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Las Vegas and North Las Vegas Fire and EMS Cultivate Blended System

A few areas have resolved the duplications inherent in public/private "dual response" emergency medical services. The EMS role can be assigned entirely to private ambulance companies. Many jurisdictions, including the city of Henderson, have fire personnel provide emergency ambulance service as well as first response.

"Blended" systems also exhibit wrinkles specific to the locality, said John Wilson, general manager of American Medical Response, the ambulance company that provides emergency service in the Las Vegas Valley.

"When you've seen one EMS system," he quipped, "you've seen that one."

Las Vegas, North Las Vegas, and Clark County voluntarily belong to a regional franchise jurisdiction that establishes uniform practices for emergency medical services. Each of those jurisdictions negotiates its own emergency ambulance franchise contracts. MedicWest, the ambulance company that serves North Las Vegas, and Mercy, the one that serves Clark County and Las Vegas, are both owned by the same parent company, American Medical Response. Other ambulance companies are free to provide nonemergency transport.

By mutual agreement among participants, all responders to medical emergencies are dispatched by Las Vegas Fire Station No. 1. When someone calls the area-wide 911 system, operated by Las Vegas police at a different location, the person is asked whether the emergency is "police, fire or medical." If the answer is fire or medical, it is switched to the fire alarm office.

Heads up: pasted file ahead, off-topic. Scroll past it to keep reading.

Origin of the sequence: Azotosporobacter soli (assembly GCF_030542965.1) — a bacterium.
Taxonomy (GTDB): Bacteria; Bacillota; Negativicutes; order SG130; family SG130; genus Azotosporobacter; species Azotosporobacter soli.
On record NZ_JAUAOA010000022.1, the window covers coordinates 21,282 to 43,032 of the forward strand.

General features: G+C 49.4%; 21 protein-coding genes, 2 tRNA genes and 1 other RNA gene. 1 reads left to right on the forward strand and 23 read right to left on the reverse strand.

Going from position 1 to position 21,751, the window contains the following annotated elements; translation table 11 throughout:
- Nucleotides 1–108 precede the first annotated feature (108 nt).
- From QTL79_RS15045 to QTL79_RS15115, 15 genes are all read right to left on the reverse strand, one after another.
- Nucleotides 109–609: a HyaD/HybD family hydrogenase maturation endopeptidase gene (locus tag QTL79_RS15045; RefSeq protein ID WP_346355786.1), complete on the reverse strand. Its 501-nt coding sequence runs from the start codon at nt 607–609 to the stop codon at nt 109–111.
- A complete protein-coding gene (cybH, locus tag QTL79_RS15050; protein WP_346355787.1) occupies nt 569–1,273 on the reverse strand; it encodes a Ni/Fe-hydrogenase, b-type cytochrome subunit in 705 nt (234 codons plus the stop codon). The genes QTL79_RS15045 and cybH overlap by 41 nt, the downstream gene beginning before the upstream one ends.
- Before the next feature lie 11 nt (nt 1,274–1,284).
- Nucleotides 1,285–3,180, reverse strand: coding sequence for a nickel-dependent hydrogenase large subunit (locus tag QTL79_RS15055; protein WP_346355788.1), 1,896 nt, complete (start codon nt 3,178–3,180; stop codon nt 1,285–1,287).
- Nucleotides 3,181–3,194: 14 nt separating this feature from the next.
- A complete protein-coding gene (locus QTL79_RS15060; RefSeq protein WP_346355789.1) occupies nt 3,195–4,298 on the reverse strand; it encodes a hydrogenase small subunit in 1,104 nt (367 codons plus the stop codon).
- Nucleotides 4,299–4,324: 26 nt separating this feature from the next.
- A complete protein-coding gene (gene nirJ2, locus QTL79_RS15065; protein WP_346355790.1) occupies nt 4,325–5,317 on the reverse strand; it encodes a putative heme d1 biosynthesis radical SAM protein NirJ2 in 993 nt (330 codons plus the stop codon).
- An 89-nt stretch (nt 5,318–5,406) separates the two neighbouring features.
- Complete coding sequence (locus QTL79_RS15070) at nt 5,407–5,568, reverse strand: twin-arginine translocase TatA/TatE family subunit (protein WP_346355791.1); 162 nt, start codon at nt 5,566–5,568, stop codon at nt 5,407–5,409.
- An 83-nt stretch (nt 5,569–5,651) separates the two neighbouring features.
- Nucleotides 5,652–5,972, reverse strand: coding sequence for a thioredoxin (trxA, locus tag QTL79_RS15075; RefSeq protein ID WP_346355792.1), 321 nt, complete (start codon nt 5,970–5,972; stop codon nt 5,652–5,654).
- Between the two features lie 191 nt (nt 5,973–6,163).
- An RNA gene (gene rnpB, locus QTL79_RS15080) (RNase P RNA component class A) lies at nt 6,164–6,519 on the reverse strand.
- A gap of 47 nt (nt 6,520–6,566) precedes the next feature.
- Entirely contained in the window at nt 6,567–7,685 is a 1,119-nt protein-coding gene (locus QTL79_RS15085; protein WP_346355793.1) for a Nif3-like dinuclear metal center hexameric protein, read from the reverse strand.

That dispatcher asks the location of the emergency and types it; locator software produces a map that will appear not only on her computer screen but also on the computers of emergency response units assigned to the call. The dispatcher then begins asking questions according to protocols which branch in different directions according to the last answer given. Anywhere in the United States, if the dispatcher asks, "Is the person conscious," and the answer is negative, the next question is, "Are they breathing?" If not, the dispatcher will always tell the caller how to do CPR. She doesn't ask whether the caller wishes to do CPR because it's better not to offer the option of saying, "I don't think I can!"

The protocols are the quickest way to determine the seriousness of the call .

Read More, 'Dual' doesn't always mean redundant

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